For all the fallout over the oil price increase, Yudhoyono's popularity still hovered between 50 and 60 per cent. "We are moving in the right direction and they (Golkar) are losing the wind," boasted spokesman Andi Mallarangeng. "They have to do something - it's the sign of a desperate situation. But time is on our side. The longer the President is in power, the more he can do." Surveys placed the Democrat Party just behind Golkar - a reflection more of the President's enduring popularity than anything the party had done since the 2004 elections.
BAD FOR BUSINESS
Billed as a briefing for the long-delayed December 2006 Infrastructure Summit, a meeting for private sector participants at the Mines and Energy Ministry in mid-October said a lot about Indonesia's efforts to attract more foreign investment. People who attended the meeting said it began badly and ended in a farce after it was belatedly discovered that two power projects on offer failed to meet conditions set by a presidential regulation on public-private cooperation. For that reason, neither could be presented as "model projects", the status that would qualify them for a new sovereign guarantee scheme meant to underwrite the ability of power utility PLN to pay its bills.
Such glitches and a lack of careful preparation - much of it rooted in bureaucratic ineptitude - were complicating the government's efforts to compete for foreign investment, already hampered by legal uncertainty and restrictive labour laws. Not only was Yudhoyono failing to bend the 4.6-million-strong bureaucracy to his will, but also a World Bank report showed that Indonesia was still one of the most difficult places in the world to do business - and was in fact getting progressively worse.
While it had received grudging praise for reducing the time and cost needed to start a business, there was no progress on issues such as registration and licensing, tax payments, employment, trade, financing and contract enforcement. Granted, it now took only 97 days - down from 151 - to set up a business, but after that foreign investors were confronted with almost a year of bureaucratic hassles to get the necessary licences. The World Bank report found it also took two months to get through tax payment and Customs clearance procedures, as well as almost two years to settle labour issues.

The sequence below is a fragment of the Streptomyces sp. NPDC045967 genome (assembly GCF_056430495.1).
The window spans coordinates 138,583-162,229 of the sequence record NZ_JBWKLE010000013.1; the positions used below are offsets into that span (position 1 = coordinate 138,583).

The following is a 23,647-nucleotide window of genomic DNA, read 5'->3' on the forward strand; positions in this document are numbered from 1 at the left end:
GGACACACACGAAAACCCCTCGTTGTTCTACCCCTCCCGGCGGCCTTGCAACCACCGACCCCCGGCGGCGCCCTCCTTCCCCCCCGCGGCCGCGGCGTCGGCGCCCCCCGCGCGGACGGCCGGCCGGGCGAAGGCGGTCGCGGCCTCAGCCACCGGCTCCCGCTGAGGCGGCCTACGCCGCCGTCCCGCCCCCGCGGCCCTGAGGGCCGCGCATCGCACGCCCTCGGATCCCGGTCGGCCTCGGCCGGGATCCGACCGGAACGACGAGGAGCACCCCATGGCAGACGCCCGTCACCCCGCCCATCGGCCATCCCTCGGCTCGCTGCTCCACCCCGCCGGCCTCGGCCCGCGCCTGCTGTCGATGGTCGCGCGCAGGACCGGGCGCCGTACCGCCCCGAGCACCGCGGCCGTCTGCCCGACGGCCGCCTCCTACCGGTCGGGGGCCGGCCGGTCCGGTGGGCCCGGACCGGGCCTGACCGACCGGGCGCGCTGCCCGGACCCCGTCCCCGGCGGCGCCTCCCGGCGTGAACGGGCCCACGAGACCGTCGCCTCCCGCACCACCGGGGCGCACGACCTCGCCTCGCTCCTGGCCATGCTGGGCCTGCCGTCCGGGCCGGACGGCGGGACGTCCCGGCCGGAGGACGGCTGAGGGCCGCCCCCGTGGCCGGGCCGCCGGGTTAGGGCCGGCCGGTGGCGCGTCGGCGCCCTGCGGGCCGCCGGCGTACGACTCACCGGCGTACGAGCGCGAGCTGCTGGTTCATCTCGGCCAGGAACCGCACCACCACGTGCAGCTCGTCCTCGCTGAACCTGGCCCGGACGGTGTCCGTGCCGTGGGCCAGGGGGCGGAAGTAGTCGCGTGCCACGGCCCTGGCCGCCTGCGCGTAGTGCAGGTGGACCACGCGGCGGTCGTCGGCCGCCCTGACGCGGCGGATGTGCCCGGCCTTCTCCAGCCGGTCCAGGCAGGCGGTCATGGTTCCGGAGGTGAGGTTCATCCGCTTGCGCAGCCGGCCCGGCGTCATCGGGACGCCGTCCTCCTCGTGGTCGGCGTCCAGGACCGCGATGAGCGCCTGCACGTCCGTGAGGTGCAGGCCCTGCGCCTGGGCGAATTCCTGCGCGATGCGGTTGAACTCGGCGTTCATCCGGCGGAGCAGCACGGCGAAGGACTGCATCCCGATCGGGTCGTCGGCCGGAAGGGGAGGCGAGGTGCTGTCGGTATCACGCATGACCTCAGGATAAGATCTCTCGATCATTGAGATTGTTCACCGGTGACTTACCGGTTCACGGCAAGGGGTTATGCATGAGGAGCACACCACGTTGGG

Businesses often had to shoulder exorbitant administrative costs and struggle through twice as many bureaucratic procedures as their counterparts in other Asian countries. No wonder, then, that Indonesia was relegated to 135th out of 175 countries surveyed by the World Bank and its financial arm, the International Financial Corporation, in their 2007 Doing Business report. In the previous year, it had ranked 131st among 155 nations.
Foreign direct investment (FDI) in Indonesia fell 44 per cent to US$4.3 billion in the January-September period of 2006 from the same period the year before. For many businessmen, the bottom line was a lack of interest among bureaucrats in doing what the administration wanted - and an administration that was either unwilling or unable to put the squeeze on them to get the job done.
Indonesia's civil servants seemed uninterested in doing anything unless there was a reward at the end of it. But pay-offs were just one factor. Often, it ranged from a simple lack of commitment to a barely disguised hostility towards foreign investment. And there was another significant obstacle: a fear of running afoul of anti-corruption and other law enforcement agencies if there was any attempt to cut corners.